Teams of mental health professionals and EMS staff will respond to 911 mental health calls instead of police officers under a new trial program, Mayor de Blasio announced Tuesday.
Without providing key details such as when the program will start and where it will take place, Hizzoner and First Lady Chirlane McCray promised “a major innovation” in how the city handles mental health and policing.
“Helping people in a time of crisis with a new approach … this is a big change in how things are done,” de Blasio said at a press conference.
Under the new pilot program, special teams will be sent to 911 calls for mental health episodes deemed safe. Cops will still respond to calls that are considered dangerous.
The distinction will be based on whether a person has a weapon or exhibits violent behavior, McCray said, though she added that the mental health professional will still be “in charge” in cases where an NYPD officer comes along.
The program will start sometime in the next few months, according to McCray, who’s made mental health a top priority during her time as first lady.
It will begin in two neighborhoods that she did not specify beyond saying they will be “high-needs” areas.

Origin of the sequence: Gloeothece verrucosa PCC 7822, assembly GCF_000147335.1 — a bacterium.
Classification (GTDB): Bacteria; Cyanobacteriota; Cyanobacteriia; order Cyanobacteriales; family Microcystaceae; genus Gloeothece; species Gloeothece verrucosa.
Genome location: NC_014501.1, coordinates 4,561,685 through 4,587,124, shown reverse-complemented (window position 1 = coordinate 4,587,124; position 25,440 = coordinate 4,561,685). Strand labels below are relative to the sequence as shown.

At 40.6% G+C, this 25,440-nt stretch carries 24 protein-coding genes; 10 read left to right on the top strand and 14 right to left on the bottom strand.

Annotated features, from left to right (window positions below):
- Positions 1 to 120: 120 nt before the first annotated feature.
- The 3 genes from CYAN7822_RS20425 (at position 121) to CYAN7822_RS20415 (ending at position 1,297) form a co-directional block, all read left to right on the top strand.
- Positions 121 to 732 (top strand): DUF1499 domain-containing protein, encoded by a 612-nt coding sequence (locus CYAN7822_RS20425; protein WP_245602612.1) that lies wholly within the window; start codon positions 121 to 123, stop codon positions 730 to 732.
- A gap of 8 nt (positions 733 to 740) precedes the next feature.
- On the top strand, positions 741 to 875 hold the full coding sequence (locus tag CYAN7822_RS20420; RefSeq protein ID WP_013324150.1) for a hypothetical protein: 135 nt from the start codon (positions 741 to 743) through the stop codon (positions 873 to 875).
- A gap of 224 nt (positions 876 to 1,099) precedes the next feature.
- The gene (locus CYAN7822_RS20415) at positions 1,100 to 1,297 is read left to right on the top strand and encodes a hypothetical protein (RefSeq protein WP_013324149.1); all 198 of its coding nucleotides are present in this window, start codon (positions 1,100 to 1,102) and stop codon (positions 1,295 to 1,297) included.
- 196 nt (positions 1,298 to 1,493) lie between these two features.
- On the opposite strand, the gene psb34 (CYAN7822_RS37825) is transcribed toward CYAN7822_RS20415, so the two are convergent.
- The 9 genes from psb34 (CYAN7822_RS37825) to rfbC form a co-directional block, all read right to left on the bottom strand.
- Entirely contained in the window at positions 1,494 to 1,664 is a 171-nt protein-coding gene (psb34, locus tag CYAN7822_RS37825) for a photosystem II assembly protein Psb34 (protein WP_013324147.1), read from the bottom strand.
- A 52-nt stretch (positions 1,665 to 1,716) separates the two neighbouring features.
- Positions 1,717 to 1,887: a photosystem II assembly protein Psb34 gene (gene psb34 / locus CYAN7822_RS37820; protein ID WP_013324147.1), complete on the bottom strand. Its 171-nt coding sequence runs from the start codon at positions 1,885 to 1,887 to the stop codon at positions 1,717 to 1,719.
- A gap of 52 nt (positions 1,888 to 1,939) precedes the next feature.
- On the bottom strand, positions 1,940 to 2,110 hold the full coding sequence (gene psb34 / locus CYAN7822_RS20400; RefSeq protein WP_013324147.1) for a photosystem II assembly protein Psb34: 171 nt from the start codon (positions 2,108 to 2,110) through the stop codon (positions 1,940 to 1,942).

“Our goal overall is to prevent these crises from happening, but when they do, we want to provide better and more compassionate support,” said McCray, noting that the city fielded more than 170,000 mental health-related 911 calls last year.
Oren Barzilay, president of EMS Local 2507, voiced tentative support for the new plan.
“The Board of EMS Local 2507 is willing to begin discussions ... but let’s be clear,” he said in a statement. “We must have a full seat and voice at the table, along with significant discussions about safety and security for our members, as well as fair compensation for the new and extraordinary risks they are being asked to take.”
The new program comes as the de Blasio administration has struggled to reform NYPD practices after years of headlines of police responding to mental health crises with deadly force.
Previous efforts have included “Crisis Intervention Training” for thousands of officers to teach them to de-escalate tense situations — though the city recently paused the program amid the COVID outbreak.
“The challenge is too often, what we see is when police are responding, they tend to escalate the situation rather than de-escalate the situation,” Jeffrey Coots of John Jay College of Criminal Justice told the Daily News.
Pointing to other police departments that have used mental health professionals instead of cops, Coots said: “It’s very successful in terms of when they’re able to get there, the outcomes are much better. There are rarely fatalities that occur.”